Friday, 28 April 2023 23:20

The Suelos Vivos program has achieved conservation and food security results

Written by Evelyn Alas

The Suelos Vivos de las Américas program has achieved concrete results, 28 months after its launch, and is generating a growing awareness of the importance of soil health for food security in the continent and globally.

This was demonstrated by various public and private stakeholders during a meeting of members of the steering committees of the program being carried out by the Instituto Interamericano de Cooperación para la Agricultura (IICA) and the award-winning scientist Rattan Lal, who heads the Rattan Lal Carbon Management and Sequestration Center (C-MASC) at Ohio State University.

Agua y suelo, la base para la seguridad alimentaria | Instituto  Interamericano de Cooperación para la Agricultura

The project, launched in december 2020, has shaped a robust coalition, which is battling the degradation of a resource critical to health and life and has already made concrete, tangible gains. It links science, public policy, the private sector and soil restoration work in the Hemisphere, whose deterioration threatens the position of Latin America and the Caribbean as a guarantor of global food security.

At the meeting, the main achievements were presented and the roadmap for the remainder of 2023 was drawn up.

Bayer, Syngenta and PepsiCo are the major food companies involved in the program, which is being implemented in Brazil, Canada, Chile, Colombia, El Salvador, Mexico, Peru and Uruguay, with the support of the ministries of agriculture of those countries.

Using the best management approaches, the project links technical cooperation with governments, international agencies, universities, the private sector and civil society organizations to help halt land and agricultural degradation processes that deplete soil organic matter, a natural resource that is essential for life.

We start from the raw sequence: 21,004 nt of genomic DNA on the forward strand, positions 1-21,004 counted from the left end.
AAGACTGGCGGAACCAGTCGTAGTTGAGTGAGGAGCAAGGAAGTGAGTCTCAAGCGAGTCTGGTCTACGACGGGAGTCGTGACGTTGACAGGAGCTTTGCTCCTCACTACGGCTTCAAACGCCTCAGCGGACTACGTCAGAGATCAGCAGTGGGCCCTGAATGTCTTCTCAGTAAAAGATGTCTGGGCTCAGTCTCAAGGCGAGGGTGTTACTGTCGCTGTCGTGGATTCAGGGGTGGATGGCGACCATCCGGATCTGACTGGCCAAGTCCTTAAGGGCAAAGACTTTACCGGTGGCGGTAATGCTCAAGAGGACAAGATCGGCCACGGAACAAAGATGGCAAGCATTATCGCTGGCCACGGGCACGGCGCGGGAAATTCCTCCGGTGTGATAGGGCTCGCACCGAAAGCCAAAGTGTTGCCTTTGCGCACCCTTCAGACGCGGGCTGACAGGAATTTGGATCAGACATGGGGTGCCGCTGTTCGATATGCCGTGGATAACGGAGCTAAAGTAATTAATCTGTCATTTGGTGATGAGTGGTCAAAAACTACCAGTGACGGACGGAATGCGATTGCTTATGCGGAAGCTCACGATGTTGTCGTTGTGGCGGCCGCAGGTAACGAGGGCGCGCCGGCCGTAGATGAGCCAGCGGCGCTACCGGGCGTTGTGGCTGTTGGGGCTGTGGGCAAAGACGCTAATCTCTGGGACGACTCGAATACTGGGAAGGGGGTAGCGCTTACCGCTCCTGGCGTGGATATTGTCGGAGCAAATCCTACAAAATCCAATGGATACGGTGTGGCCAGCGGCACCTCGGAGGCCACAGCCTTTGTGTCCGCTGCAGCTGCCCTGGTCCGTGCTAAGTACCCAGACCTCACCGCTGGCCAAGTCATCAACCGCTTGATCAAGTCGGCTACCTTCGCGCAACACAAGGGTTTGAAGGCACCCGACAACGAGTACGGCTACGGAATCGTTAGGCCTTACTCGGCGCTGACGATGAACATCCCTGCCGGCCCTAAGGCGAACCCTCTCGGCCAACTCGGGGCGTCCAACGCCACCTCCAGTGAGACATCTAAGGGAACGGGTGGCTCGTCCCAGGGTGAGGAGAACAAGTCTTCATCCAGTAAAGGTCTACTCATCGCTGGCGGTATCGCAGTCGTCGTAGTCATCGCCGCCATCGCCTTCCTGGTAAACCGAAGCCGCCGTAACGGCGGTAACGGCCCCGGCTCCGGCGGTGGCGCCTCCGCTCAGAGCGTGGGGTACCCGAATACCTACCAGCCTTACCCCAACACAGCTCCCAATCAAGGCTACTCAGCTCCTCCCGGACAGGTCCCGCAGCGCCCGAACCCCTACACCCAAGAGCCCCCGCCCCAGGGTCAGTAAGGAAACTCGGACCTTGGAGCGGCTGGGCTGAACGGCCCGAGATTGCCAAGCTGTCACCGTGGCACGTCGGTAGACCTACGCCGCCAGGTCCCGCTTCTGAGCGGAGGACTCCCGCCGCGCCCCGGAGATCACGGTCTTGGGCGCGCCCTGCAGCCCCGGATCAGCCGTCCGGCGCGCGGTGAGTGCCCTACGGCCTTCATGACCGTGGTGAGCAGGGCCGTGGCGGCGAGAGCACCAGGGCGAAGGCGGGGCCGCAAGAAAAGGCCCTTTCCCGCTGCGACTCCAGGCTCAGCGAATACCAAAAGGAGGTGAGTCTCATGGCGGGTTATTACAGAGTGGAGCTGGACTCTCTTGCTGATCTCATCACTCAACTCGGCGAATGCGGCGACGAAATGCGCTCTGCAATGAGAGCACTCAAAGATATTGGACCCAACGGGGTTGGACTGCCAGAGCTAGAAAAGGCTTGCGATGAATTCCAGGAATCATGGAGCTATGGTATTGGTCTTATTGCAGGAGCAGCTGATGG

IICA and the C-MASC are also promoting the Suelos Vivos de las Américas on the fundamental premise of the need to move towards land management practices and incentives to transform agricultural systems into ecosystems that accumulate more carbon in soils, thereby contributing to the mitigation of climate change.

Los efectos sobre la salud de la contaminacion del suelo

A problem with social impact

Professor Lal pointed out that degradation, deforestation and overgrazing are phenomena that have deteriorated the health of soils in Latin America and the Caribbean and that this has serious social consequences, since small agricultural producers are among the poorest sectors of the population.

The scientist said that greenhouse gas (GHG) emissions from land use change account for 42% of total emissions in the region and that the program aims to maximize soil recovery, promote the reduction of carbon emissions generated by deforestation and enhance carbon sequestration in the soil.

"Soils are part of the solution for food and environmental security and farmers play a key role in conversing biodiversity and mitigating climate change", he said.

Lal also noted that drought has become a major problem that has affected a huge area of South America, from the Amazon to the Andes, including Patagonia, and that this reinforces the importance of the Suelos Vivos de las Américas project for food, climate and water security.